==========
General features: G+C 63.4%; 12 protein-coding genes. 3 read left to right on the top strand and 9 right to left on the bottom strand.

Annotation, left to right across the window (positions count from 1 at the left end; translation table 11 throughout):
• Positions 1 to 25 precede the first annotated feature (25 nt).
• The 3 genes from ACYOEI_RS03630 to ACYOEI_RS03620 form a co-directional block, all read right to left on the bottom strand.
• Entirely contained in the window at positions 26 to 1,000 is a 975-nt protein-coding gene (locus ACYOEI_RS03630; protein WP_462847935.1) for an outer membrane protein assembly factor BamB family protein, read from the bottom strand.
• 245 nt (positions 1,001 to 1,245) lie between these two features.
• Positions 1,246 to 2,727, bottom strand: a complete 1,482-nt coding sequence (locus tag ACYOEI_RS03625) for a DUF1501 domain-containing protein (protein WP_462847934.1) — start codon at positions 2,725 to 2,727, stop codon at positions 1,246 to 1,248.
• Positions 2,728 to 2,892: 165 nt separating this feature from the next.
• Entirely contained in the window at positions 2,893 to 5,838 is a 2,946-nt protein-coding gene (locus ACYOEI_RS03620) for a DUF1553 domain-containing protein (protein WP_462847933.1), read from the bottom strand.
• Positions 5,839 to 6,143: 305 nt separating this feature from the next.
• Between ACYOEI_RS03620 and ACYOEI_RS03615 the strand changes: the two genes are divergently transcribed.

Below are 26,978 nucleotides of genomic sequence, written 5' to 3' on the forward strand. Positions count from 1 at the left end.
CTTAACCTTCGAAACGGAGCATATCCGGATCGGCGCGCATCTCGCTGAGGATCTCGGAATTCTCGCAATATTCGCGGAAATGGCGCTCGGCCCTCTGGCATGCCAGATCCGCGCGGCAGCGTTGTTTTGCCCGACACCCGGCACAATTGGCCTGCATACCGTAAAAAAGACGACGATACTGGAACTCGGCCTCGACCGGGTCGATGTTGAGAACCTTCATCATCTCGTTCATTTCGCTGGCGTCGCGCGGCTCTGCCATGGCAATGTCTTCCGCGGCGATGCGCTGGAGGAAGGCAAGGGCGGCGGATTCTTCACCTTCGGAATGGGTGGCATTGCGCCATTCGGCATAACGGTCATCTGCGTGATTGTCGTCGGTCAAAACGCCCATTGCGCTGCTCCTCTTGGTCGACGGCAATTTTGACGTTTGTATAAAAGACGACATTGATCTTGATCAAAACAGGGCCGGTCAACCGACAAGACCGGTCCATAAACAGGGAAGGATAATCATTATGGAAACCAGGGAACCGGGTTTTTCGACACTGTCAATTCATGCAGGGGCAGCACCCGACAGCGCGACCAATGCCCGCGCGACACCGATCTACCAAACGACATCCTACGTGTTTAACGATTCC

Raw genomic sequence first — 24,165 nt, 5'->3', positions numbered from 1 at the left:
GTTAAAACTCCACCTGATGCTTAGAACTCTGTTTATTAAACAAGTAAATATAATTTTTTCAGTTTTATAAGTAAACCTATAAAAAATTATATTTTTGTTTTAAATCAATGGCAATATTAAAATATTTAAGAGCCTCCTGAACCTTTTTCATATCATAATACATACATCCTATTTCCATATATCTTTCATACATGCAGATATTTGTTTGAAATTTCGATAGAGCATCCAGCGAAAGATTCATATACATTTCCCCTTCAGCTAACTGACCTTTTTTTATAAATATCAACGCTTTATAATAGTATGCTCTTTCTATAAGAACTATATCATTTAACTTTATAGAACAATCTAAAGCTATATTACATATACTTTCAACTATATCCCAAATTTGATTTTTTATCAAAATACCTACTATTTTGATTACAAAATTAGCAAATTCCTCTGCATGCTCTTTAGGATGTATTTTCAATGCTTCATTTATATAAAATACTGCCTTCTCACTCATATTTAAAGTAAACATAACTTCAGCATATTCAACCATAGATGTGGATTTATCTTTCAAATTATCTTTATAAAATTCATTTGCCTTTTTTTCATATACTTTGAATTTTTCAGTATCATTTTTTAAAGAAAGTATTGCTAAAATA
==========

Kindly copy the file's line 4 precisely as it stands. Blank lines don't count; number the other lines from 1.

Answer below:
• The 3 genes from ACYOEI_RS03630 to ACYOEI_RS03620 form a co-directional block, all read right to left on the bottom strand.